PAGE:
Prayer in the strictest sense is asking with a view to receiving. We have seen that proper personal praying is rewarded by the Father. Now we are instructed how to pray in company with other disciples. We must "agree." The Greek word translated "agree" is "sumphoneo" from which we derive our English word "symphony." The dictionary tells us this word means "harmony of any kind." So we see that getting our united prayers answered depends on our "harmony." It stands to reason that if there is not a basic unity in a body of believers, there is little chance of agreement on some specific matter.

The location of this scripture is extremely significant. It is spoken in connection with our Lord's second mention of the church and is immediately followed by the promise of His  presence among us. "For where two or three are GATHERED TOGETHER IN My Name, there am I in the midst of them." Our united praying is only effectual as we are GATHERED TOGETHER IN AGREEMENT.

c) To the Father in the Name of the Lord Jesus Christ (Matt. 6:9; Luke 11:2; John 14:13-14; 16:23; 24; 26)
In the Old Testament, God is prayed to as "the God of Abraham, Isaac, and Jacob." He was the God who had entered into covenant with "our fathers." with the coming of Christ a new order is inaugurated. His precious blood ratified a New Covenant and we now "bow our knees unto THE FATHER OF OUR LORD JESUS CHRIST" (Eph. 3:14).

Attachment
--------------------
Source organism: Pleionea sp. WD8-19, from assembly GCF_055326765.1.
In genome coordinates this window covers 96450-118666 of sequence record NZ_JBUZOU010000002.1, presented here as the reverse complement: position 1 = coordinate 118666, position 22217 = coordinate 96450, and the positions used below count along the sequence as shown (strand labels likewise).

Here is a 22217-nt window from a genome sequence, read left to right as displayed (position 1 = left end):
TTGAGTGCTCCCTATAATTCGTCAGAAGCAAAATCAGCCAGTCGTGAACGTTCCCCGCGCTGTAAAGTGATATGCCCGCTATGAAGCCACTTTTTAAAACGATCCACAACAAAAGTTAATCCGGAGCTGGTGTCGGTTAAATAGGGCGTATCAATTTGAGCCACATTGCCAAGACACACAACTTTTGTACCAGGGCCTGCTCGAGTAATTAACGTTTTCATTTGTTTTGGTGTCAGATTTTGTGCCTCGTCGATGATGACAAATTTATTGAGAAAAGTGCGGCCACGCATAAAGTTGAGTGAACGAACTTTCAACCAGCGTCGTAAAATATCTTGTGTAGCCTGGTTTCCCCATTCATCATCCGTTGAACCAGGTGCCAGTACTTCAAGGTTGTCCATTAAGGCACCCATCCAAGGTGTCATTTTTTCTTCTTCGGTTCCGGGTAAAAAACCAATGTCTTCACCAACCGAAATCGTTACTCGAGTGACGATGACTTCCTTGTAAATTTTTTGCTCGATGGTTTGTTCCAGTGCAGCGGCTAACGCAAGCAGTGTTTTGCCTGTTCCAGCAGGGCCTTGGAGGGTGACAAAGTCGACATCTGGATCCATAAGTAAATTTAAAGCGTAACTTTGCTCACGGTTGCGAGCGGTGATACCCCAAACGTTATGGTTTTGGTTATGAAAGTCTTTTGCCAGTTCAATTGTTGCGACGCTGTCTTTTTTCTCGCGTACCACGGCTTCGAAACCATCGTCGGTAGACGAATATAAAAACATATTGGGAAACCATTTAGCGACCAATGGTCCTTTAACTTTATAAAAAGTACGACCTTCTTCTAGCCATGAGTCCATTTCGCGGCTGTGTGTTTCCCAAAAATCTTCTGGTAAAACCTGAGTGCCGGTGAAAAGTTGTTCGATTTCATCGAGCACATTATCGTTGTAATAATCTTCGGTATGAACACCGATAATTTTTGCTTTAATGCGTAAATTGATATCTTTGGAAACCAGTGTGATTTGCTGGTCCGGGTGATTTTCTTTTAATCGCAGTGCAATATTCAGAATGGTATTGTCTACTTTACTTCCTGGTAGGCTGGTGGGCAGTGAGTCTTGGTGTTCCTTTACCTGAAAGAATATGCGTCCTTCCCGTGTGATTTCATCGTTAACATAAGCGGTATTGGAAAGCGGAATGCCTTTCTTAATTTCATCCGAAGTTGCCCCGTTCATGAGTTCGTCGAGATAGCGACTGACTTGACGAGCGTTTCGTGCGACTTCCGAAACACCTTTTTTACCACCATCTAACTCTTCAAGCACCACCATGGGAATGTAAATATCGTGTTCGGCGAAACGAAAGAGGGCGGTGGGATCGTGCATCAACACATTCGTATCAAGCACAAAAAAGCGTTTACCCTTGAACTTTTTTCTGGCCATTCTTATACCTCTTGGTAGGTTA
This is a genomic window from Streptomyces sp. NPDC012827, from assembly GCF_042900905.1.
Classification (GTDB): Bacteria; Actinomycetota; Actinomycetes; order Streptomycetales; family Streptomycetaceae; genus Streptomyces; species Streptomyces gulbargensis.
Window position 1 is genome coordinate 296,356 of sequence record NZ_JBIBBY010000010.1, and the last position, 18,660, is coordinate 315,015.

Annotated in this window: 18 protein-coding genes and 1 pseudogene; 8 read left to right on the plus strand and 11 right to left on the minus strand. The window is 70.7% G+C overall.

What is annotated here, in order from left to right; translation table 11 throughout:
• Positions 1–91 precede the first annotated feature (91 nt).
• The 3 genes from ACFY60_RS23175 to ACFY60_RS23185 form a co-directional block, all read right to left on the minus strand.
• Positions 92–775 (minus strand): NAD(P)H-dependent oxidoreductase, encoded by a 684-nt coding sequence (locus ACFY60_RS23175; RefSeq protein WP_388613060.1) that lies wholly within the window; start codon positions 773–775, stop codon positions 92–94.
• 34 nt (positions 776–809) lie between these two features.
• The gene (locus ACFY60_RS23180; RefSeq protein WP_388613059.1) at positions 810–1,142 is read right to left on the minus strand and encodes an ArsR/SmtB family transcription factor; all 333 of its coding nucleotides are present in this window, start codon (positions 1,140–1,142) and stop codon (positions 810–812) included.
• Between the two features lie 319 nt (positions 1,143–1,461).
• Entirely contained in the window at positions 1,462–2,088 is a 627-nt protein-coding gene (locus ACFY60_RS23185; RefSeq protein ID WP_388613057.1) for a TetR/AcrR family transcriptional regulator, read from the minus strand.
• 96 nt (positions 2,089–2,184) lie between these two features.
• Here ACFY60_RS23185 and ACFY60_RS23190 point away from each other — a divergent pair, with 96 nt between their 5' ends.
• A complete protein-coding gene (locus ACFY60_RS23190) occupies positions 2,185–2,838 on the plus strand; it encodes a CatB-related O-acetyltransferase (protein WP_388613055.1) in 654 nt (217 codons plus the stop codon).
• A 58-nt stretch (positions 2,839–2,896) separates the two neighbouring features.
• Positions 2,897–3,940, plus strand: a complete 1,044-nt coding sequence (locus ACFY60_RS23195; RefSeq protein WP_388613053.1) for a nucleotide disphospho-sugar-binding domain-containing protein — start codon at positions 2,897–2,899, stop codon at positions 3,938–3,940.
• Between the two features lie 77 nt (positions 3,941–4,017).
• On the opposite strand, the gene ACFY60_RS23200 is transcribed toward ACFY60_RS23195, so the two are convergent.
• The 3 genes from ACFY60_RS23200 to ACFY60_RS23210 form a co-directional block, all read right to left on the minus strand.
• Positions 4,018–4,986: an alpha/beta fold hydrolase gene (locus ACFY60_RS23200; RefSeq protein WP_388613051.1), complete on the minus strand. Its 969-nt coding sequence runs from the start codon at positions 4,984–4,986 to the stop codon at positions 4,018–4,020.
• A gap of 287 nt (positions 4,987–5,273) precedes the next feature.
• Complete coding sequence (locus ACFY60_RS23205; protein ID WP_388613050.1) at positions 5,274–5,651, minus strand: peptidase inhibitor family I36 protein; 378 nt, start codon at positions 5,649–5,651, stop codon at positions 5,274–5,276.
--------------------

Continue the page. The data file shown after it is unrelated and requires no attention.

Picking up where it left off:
During the time of our Lord's earth ministry, the disciples did not pray in Jesus' Name. He did however, move them toward the new revelation concerning prayer which would characterize the New Day. They watched Him praying on one occasion (they probably had done so often), and when "He ceased, one of His disciples said unto Him, LORD, TEACH US TO PRAY." "And He said unto them, when ye pray, say, OUR FATHER WHICH ART IN HEAVEN, HALLONED BE THY NAME." This became the disciples' model prayer, which they used verbatim and as a pattern for the composition of other prayers.

Prayer as it was to be in the New Gospel Day was taught to the disciples in the upper room just before our Lord's death. "Hitherto have ye asked nothing IN MY NAME" (John 16:24). "AT THAT DAY ye shall ask IN MY NAME ... whatsoever ye shall ask the Father in MY NAME, He will give it to you" (John 16:26,23).

"A prayer in Christ's Name is a prayer that is in harmony with whatever Christ has revealed concerning Himself." Only such can pray in His Name who are vitally related to Him through faith and obedience. The righteous Person and redemptive work of our Lord Jesus Christ has made it possible for all who savingly trust Him to have access into the presence of God. "Because of our faith in Him, we dare to have the boldness (courage and confidence) of FREE ACCESS — AN UNRESERVED APPROACH TO GOD WITH FREEDOM AND WITHOUT FEAR" (Eph. 3:12 - Amp,). To pray in Christ's Name is to pray in compliance with what He is as our Saviour and what He desires for us as our Lord.

STUDY QUESTIONS FOR LESSON #1O

  1. How prominent was prayer in the early church?
  2. According to our Lord's teaching how should Christians pray?